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35666Re: Why Trans-Miss. ?

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  • Norm Mikalac
    Nov 4, 2005
      I can accept all your answers except the supplies from Mexico. I
      assume the Fed Navy blockades those supplies by sea. If they were
      to come by land somewhere near the coast, then the 2 expeditions you
      cite would not do anything to stop those.

      Norm

      ===============================================

      --- In civilwarwest@yahoogroups.com, "carlw4514" <carlw4514@y...>
      wrote:
      >
      > assuming that this map is correct:
      > http://americancivilwar.com/tl/1864_west_large.jpg
      > basically the red river and the Steele campaigns [whatever their
      > proper names] are the 1864 actions. From what I know about it, the
      > trans-miss had a certain amount of potential to cause trouble;
      > supplies were coming in from Mexico and Texas ports. So the picture
      > that it sometimes painted that these CSA forces were totally
      incapable
      > of staying in the game is not accurate IMO. Military strategists
      > always worry about their flanks. That's a broad flank to just
      dismiss.
      >
      > Remember at this time it was not known that the surrender of the CS
      > forces of the west and east would automatically mean that the
      > trans-miss forces would also surrender. That fairly much happened,
      but
      > as far as anyone knew at the time, these areas would be CSA until
      all
      > eternity until federal boots were on the ground to coerce a
      difference.
      >
      > Additionally, it is alleged that the cotton that could be
      confiscated
      > motivated some Federal planners.
      >
      > Final point: the failure of both campaigns is a testimony to the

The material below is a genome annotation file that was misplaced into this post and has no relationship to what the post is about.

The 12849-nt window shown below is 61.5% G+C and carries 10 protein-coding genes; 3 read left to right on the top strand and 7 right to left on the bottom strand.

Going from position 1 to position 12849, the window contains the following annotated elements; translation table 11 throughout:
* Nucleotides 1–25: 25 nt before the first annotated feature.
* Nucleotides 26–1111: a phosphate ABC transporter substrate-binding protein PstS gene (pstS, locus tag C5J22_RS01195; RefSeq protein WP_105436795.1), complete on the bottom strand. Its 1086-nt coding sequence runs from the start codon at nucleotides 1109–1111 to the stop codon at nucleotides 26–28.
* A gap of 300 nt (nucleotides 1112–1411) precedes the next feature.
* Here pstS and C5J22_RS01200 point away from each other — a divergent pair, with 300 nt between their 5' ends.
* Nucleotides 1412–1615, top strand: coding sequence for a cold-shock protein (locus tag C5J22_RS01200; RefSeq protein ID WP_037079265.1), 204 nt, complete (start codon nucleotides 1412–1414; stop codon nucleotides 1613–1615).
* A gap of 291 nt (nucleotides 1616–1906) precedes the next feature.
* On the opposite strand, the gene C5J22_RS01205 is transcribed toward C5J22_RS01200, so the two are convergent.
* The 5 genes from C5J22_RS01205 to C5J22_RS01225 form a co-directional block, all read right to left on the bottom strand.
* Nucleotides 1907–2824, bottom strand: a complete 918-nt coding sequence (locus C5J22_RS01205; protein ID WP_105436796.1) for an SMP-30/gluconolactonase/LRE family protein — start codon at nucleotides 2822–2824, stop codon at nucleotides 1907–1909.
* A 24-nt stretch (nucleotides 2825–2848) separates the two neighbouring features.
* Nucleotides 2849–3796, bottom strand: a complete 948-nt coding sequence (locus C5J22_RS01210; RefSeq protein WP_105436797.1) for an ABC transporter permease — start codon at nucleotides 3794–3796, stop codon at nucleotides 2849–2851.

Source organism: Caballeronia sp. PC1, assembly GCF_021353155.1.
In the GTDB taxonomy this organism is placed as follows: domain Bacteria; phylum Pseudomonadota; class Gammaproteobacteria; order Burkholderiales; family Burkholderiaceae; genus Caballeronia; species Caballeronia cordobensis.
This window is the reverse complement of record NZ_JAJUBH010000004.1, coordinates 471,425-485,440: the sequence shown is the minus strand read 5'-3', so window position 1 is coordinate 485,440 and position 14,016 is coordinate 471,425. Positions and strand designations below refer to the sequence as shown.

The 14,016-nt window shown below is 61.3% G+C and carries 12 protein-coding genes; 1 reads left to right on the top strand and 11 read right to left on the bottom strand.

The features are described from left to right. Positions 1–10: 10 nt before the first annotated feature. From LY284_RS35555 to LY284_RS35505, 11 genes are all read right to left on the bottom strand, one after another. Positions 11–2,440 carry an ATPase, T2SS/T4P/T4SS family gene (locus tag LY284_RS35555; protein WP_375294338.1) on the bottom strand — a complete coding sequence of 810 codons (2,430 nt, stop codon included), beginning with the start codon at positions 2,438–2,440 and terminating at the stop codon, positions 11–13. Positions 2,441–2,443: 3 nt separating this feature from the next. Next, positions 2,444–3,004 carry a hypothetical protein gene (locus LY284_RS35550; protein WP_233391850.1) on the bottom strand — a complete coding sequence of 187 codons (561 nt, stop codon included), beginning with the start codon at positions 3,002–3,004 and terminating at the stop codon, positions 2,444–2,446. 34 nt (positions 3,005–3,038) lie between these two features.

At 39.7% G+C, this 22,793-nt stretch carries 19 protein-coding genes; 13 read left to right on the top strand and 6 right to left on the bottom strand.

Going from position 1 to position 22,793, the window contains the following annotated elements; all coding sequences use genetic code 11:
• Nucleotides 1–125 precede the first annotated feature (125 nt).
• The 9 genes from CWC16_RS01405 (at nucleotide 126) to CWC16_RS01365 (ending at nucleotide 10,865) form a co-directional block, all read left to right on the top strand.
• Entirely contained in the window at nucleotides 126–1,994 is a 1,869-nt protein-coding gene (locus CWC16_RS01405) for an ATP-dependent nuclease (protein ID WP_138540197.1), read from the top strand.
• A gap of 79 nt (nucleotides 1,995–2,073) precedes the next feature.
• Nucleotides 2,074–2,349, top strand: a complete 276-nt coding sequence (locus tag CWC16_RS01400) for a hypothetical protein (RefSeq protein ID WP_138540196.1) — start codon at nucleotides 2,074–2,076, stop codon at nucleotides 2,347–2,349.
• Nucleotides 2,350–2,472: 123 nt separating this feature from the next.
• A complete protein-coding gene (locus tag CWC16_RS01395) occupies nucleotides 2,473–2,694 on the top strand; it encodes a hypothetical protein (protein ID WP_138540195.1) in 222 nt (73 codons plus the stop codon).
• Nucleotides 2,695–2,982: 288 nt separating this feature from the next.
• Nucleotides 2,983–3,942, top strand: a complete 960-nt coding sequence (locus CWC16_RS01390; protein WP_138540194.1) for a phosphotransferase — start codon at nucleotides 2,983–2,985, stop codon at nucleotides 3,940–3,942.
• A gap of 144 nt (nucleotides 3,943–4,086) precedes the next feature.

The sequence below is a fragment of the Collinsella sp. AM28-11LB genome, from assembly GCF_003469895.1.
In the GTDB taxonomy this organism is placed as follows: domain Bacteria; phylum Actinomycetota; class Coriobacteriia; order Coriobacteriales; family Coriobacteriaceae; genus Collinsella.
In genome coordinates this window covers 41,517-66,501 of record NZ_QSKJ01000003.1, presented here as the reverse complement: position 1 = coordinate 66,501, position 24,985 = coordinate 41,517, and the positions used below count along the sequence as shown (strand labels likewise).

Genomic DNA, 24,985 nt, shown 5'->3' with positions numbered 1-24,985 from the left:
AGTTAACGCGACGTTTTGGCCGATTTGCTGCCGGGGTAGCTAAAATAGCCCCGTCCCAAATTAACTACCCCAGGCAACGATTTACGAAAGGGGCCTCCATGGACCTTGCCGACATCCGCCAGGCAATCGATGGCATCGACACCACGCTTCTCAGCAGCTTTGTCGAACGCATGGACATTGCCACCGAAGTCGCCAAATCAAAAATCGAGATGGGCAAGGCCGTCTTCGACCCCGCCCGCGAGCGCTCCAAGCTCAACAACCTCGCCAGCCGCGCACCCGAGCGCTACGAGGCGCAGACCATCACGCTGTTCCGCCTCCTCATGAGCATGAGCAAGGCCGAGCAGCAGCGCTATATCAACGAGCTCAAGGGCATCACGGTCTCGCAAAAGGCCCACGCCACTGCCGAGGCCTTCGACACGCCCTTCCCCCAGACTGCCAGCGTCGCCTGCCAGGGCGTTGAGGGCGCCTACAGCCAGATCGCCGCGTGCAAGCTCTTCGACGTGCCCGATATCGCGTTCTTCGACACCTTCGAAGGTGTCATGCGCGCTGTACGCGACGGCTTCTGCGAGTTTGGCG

fact
      > that the forces had potency and were not to be ignored.
      >
      >
      >
      > --- In civilwarwest@yahoogroups.com, "Norm Mikalac" <789@m...>
      wrote:
      > >
      > > So at peak, 70,000 Union troops west of Miss. R. Maybe slightly
      > > less than that on the average after Miss. R. was under Union
      > > control? Now I want to get back to my original question. After
      the
      > > Union troops and navy sealed off the Miss. R. and the Gulf from
      > > supplies, arms and men from western states and territories and
      > > Mexico, so that they could not reach the CSA armies east of
      Miss.
      > > R., why not use those 70,000 troops to finish off the CSA armies
      and
      > > end the war sooner? IOW, what was the thinking in DC that made
      > > fighting in the west so important as to divert all those troops
      from
      > > east to west?
      > >
      > > Norm
      > >
      > > ==============================================
      > >
      > > --- In civilwarwest@yahoogroups.com, "William H Keene"
      > > <wh_keene@y...> wrote:
      > > >
      > > > --- In civilwarwest@yahoogroups.com, "William H Keene"
      > > <wh_keene@y...>
      > > > wrote:
      > > > >
      > > > > --- In civilwarwest@yahoogroups.com, "hank9174"
      <clarkc@m...>
      > > wrote:
      > > > > >...
      > > > > > My guess is that total US forces west of the river topped
      out
      > > at
      > > > > > 25,000, excluding such anomalies as Arkansas Post and the
      Red
      > > River
      > > > > > campaign...
      > > > >
      > > > > Hank I think you are way off with this number. I think it
      was
      > > over
      > > > twice that.
      > > > >
      > > >
      > > > Did some looking at data for early 1864. The Union forces in
      the
      > > > transmissippi were from 4 departments -- Gulf, Arkansas,
      Missouri
      > > and
      > > > Kansas. [There was a little bit from the Department of the
      > > Tennessee,
      > > > but I wont count that for now; I will also leave out the small
      > > force in
      > > > the upper midwest (Minnesota/Iowa)]. In March these
      Departments
      > > > reported the following (rounded down to the nearest 1,000):
      Gulf --
      > >
      > > > 47,000; Arkansas -- 21,000; Missouri -- 15,000; Kansas --
      6,000.
      > > I
      > > > would knock of close to 20,000 from the Gulf as garrisons at
      > > positions
      > > > east of the river (New Orleans, Port Hudson, Baton Rouge,
      > > Pensacola,
      > > > Key West). That still leaves almost 70,000 men. There was a
      > > decrease
      > > > later in the year when the 19th Corps was sent to Virginia and
      > > other
      > > > reductions from campainging, but it never got as low as you
      > > suggested.
      > > >
      > >
      >
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